The Zihuatanejo: Blueberry Soda & Thyme Braised Veal Shank with Spring Pea Shoots on Artisan Rolls

Happy Friday, folks. This is my first post with Let’s Lunch, a fabulous group of food bloggers from all over the globe, so if you’re a new reader, welcome! You can like my Facebook Page and follow me on Twitter, and who knows, you might be Sandwich Surprised in the near future.

The Let’s Lunch theme for this month? Spring, hope and/or daffodils. I actually never got around to the flower part of the inspiration, because any time I see “hope” and “spring” in close proximity, my brain automatically goes to Rita Hayworth & The Shawshank Redemption because it’s the Hope Springs Eternal chapter in Different Seasons by Stephen King.

I first read the novella in 7th grade, and was immediately obsessed with it. When the movie came out a decade or so later, I was furious because I was sure Hollywood would screw it up. Silly me. Now, without fail, I’ll watch it to the end if I stumble across it on TV. Which is all the time. I recently watched it when the sound was off and the screen was small and 30 feet away because I was at the 1-2 no-limit poker tables at the Borgata in Atlantic City.

But I digress.

I love everything about Shawshank, especially that it ends with Red saying, “I hope” and reuniting with his friend (the movie does, anyway). So I give you … the Zihuatanejo!


(It would have been my Veal Shank Redemption, but I couldn’t bring myself to call it that, as there are too many other meat shank redemptions online.)

The blueberries were for Maine (it’s the state fruit there) and the soda made it in because a man working outdoors feels more like a man when he can have a bottle of suds. As for the thyme, it pairs well with both the veal and the blueberries, and hello, it’s a movie about doing thyme! (Tee hee.)

I based the braising recipe on the short ribs in the long-defunct Chanterelle Restaurant’s Staff Meals cookbook:


3 lbs. veal shank ossobuco (ask your butcher to trim the fat and cut into 2- to 3-inch pieces)
32 oz. low-sodium organic chicken broth
3/8 c. olive oil
2 medium organic yellow onions, halved lengthwise and cut crosswise into thin slices
1 T. organic flour
2 organic thyme stems with leaves
2 bottles blueberry soda (I bought the Maine Root brand from Luke’s Lobster)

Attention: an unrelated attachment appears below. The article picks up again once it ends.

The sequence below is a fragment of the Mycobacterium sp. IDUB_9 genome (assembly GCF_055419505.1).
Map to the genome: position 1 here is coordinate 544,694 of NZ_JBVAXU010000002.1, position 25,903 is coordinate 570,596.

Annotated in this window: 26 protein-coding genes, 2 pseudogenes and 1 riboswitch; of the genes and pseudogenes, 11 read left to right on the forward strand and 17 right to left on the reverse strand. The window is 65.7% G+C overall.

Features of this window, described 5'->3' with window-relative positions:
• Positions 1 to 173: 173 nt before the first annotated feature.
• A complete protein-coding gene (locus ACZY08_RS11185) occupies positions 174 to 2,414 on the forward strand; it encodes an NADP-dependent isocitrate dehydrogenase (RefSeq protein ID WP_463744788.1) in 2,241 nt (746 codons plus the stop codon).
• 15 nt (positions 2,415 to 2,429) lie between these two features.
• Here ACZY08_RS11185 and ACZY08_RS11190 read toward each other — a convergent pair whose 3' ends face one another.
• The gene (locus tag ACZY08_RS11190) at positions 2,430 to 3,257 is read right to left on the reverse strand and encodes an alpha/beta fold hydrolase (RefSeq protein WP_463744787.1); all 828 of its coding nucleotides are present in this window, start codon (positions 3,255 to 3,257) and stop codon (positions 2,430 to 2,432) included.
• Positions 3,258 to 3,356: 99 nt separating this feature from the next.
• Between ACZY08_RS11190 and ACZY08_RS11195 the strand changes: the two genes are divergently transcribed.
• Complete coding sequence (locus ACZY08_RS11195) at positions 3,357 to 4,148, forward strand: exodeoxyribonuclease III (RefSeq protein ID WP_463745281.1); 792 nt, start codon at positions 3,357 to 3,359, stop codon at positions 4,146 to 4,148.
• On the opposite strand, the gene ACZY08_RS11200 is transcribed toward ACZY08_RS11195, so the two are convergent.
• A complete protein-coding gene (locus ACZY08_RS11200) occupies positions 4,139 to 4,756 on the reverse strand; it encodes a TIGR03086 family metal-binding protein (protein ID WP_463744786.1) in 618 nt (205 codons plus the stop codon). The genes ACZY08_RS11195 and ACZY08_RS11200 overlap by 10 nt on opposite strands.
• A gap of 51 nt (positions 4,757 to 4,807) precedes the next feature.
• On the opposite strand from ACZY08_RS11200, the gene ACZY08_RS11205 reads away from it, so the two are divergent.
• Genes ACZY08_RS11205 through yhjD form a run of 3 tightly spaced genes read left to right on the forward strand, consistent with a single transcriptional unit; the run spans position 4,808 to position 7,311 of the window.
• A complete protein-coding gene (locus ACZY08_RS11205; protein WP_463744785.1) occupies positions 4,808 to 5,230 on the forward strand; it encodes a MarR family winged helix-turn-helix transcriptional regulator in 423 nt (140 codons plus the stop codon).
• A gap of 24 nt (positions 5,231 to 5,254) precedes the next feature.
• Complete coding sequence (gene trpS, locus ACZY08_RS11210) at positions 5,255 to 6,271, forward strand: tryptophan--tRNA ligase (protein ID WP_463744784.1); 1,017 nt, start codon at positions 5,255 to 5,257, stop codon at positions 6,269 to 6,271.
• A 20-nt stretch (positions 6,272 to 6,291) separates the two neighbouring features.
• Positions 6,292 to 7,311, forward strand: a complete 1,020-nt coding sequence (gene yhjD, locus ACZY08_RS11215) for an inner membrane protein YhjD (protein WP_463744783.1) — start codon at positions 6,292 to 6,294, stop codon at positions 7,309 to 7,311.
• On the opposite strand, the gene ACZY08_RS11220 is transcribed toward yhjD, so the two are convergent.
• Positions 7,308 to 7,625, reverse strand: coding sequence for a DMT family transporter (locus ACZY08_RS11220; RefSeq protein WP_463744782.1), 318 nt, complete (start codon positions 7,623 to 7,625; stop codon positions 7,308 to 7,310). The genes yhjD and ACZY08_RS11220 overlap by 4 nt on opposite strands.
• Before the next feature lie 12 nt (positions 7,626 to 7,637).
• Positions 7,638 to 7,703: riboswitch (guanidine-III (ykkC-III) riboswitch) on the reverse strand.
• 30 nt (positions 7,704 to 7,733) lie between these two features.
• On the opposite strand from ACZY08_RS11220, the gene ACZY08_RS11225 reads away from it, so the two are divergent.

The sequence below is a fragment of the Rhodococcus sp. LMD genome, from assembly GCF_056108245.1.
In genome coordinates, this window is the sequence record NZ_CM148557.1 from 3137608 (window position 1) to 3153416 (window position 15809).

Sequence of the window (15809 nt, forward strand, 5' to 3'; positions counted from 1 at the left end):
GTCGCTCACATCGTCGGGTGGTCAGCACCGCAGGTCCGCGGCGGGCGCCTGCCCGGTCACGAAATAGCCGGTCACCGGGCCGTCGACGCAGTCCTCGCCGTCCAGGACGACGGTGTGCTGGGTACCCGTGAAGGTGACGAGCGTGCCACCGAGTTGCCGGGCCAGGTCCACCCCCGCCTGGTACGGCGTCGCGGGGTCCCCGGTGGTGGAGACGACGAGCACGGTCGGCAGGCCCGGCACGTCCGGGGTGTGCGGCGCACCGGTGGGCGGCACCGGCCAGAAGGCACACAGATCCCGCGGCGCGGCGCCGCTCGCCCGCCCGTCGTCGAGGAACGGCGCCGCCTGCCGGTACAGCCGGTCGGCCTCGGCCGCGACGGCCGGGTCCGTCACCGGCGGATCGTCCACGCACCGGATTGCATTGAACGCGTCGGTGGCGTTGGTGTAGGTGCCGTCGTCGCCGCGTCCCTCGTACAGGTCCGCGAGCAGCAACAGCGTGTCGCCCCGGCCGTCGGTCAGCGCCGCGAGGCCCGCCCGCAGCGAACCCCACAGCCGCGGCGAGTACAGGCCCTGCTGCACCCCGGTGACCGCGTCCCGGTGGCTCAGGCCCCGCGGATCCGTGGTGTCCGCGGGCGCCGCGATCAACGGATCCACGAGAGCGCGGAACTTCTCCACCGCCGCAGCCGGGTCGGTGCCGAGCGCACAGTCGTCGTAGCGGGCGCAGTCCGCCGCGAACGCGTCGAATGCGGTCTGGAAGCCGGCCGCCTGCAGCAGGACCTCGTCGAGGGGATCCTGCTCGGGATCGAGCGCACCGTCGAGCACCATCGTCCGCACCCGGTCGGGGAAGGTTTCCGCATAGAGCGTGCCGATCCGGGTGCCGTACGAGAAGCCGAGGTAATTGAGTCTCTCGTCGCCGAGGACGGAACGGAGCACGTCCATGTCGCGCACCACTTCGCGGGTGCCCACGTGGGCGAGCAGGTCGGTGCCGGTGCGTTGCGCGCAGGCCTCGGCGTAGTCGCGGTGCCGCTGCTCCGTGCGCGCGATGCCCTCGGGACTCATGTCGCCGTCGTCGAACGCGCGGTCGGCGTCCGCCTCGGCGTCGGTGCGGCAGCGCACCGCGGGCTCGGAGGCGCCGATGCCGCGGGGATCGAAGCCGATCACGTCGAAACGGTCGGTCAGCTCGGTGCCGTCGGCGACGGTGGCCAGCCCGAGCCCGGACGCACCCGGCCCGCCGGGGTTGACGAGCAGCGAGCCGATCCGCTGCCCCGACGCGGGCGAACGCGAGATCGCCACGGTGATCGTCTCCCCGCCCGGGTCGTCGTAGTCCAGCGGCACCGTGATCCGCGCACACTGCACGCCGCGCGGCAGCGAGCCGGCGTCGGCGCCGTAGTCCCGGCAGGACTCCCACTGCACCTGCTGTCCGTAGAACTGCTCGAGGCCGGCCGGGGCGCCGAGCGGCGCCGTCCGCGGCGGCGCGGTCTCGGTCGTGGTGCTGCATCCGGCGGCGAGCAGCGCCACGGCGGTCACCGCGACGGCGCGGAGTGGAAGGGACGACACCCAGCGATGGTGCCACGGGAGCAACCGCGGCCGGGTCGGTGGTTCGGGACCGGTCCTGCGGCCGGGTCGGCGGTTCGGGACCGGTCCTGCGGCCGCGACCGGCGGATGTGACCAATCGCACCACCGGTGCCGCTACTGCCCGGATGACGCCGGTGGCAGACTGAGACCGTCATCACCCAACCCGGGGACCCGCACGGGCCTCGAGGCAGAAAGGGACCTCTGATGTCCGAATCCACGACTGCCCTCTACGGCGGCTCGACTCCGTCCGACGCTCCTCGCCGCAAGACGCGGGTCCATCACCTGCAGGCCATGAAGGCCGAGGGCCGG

1 pint of blueberries
1 t. salt (or more to taste)
1/2 t. freshly ground pepper

Cost: The veal blew this beyond my usual budget; the tally was about $65 for 6 sandwiches.

For the bread, I’d suggest ciabattas or baguettes from the store. But if you want to make the White Artisan Rolls, skip to the recipe below first.

Heat 1/4 cup of the oil in a large, stainless steel, heavy-bottomed pot (I used an All-Clad stock pot) over medium-high heat. Add only enough of the veal shank pieces to fit into the pot without crowding and brown well on all sides, about 5 minutes each side. Transfer to a bowl and keep browning the remaining pieces in batches. (As this is ossobuco, you can remove any bones with marrow in them and save them for roasted bone marrow for dinner.)

When all the meat is browned and removed to the bowl, and the remaining 1/8 cup of oil and the onions and cook covered over low heat until the onions are very soft but not browned, about 20 minutes.

Uncover the pot and cook until the onions carmelize a little and are light brown, about 5 minutes. Sprinkle the flour over the onions and stir frequently, cooking for 4 minutes.

Add 1 bottle of soda, increase the heat to medium-high to bring to a boil, stirring from the bottom to loosen the meaty brown bits stuck to the pot.

Return the ribs to the pot along with the chicken broth, the other bottle of soda, thyme stems, salt and pepper. Bring to a boil, stirring occasionally, then reduce the heat to low and cook covered for 2 to 2.5 hours …


… until the meat is very tender and easily pulled from the bones. With tongs, transfer the veal to a platter and cool. Also remove the thyme stems (the leaves will have long fallen off).


While the veal cools, keep cooking the meaty sauce on medium heat until it thickens, approximately 30-40 minutes. Add salt and pepper as needed. Halfway into the cooking of the sauce, add the pint of blueberries.

When you can touch the veal, remove the meat from the bones and return the meat only to the pot. Simmer until heated through, about 5 minutes.